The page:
Heavy rubbish day. Or as it’s known locally, the council cleanup. No words strike more fear into the hearts of your loved ones, if you are a gardener with an ample shed and an insatiable love of junk.
I was left momentarily unsupervised today, and all the good work of a weekend of chucking stuff out began to go into reverse. I know it’s a sign of my hoarding pathology, but I really struggle to imagine why someone would ditch a barely scratched inch-thick slab of gorgeous red gum about half as long as my kitchen.
Here’s the only plausible explanation I could come up with: it had been used in the commission of a mob murder. “I know, I know, Vinnie had to go… he knew too much… but since he “went on holiday” I just don’t feel the same about that big chopping board…”
Another road-side acquisition of the last 48 hours (the coffin-sized item pictured below) also suggests restless nights and guilty secrets. I swear the pruning saw was in-situ before I even considered taking this photograph. Such measures may be necessary when “spring cleaning” for those of us who only have possession of an electric mulcher, suitable strictly for lighter duties.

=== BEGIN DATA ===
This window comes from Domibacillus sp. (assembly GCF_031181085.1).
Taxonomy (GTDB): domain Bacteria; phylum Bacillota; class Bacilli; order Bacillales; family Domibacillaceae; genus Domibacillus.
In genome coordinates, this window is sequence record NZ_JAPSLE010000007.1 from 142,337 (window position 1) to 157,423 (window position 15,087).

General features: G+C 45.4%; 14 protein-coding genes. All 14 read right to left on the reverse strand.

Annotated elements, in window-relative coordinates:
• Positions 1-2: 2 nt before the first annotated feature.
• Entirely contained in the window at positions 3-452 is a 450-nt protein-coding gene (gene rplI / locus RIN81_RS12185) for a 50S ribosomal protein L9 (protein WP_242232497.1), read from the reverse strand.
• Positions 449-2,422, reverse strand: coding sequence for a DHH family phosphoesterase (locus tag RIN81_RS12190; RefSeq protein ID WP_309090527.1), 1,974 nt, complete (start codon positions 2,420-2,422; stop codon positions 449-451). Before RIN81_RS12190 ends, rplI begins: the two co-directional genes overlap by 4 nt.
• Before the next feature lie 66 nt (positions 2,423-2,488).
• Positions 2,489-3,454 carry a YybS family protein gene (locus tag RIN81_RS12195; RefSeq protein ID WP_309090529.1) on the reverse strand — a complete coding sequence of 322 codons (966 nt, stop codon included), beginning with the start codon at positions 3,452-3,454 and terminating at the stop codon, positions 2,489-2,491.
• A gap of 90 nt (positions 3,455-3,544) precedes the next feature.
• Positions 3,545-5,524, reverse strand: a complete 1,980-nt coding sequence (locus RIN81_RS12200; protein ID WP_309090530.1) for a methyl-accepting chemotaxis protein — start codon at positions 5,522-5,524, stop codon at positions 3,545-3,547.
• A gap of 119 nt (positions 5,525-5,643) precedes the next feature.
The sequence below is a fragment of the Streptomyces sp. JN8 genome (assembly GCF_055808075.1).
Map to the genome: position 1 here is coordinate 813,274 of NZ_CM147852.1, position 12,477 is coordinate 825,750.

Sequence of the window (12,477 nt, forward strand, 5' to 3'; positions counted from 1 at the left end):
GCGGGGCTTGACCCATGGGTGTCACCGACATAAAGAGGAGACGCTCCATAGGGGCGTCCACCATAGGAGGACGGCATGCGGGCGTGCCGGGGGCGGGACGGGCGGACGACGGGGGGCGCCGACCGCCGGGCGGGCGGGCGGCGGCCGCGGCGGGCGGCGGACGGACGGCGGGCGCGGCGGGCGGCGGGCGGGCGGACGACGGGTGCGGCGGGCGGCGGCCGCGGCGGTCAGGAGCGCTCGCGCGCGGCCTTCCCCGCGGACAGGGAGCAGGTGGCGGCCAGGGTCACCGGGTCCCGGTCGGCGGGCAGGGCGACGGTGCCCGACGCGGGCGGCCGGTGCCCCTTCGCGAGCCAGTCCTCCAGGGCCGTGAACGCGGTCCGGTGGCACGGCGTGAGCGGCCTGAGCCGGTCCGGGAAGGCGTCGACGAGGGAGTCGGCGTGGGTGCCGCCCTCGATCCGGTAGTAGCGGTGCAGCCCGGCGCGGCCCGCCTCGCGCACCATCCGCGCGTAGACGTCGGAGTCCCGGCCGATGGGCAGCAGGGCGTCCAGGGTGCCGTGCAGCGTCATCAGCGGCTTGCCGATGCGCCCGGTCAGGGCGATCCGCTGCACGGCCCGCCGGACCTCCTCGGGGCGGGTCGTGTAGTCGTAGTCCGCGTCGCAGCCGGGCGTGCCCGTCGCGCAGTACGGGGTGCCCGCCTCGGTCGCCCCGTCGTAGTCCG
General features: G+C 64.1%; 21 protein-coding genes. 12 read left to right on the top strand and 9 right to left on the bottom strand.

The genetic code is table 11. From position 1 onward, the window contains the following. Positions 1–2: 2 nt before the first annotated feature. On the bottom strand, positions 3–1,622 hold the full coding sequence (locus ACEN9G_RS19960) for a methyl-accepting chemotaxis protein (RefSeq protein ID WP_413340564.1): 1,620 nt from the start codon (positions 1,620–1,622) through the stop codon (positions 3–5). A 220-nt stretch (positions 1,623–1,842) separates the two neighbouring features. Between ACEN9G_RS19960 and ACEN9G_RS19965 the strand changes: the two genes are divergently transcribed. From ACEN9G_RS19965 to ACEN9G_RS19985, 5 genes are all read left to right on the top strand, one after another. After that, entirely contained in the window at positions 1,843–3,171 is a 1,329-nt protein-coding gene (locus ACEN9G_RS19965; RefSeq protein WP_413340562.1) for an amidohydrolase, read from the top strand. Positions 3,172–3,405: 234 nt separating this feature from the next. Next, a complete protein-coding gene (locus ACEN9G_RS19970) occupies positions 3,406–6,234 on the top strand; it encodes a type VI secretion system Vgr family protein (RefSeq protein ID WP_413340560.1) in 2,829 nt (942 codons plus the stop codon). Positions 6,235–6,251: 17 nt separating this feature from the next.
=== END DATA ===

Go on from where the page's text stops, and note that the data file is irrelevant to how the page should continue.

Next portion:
All this “waste disposal” has perhaps been a bad influence, since today I had to do a piece of work. I got a place ready, somewhere nice. No need for concrete boots (or indeed blood and bone) just a very old pair of Blundstones and some hair clippings at the bottom of a hole. We had a problem: our new associate, low-chill Tropical Sunshu nashi pear, had to be put in the ground.
We put her in the ground, and we put her in a box. In that order, suggesting I’m no wise guy. Though I can say, hand on heart, that she’s gone to her narrow bed, to sleep the Big Sleep, since the box we put her in was constructed of not merely one, but two bed frames. Those beds may never have concealed any horses’ heads, but they were absolutely and definitely products of the waste management business, a business I should clearly for the sake of my family (and my shed) try to leave behind.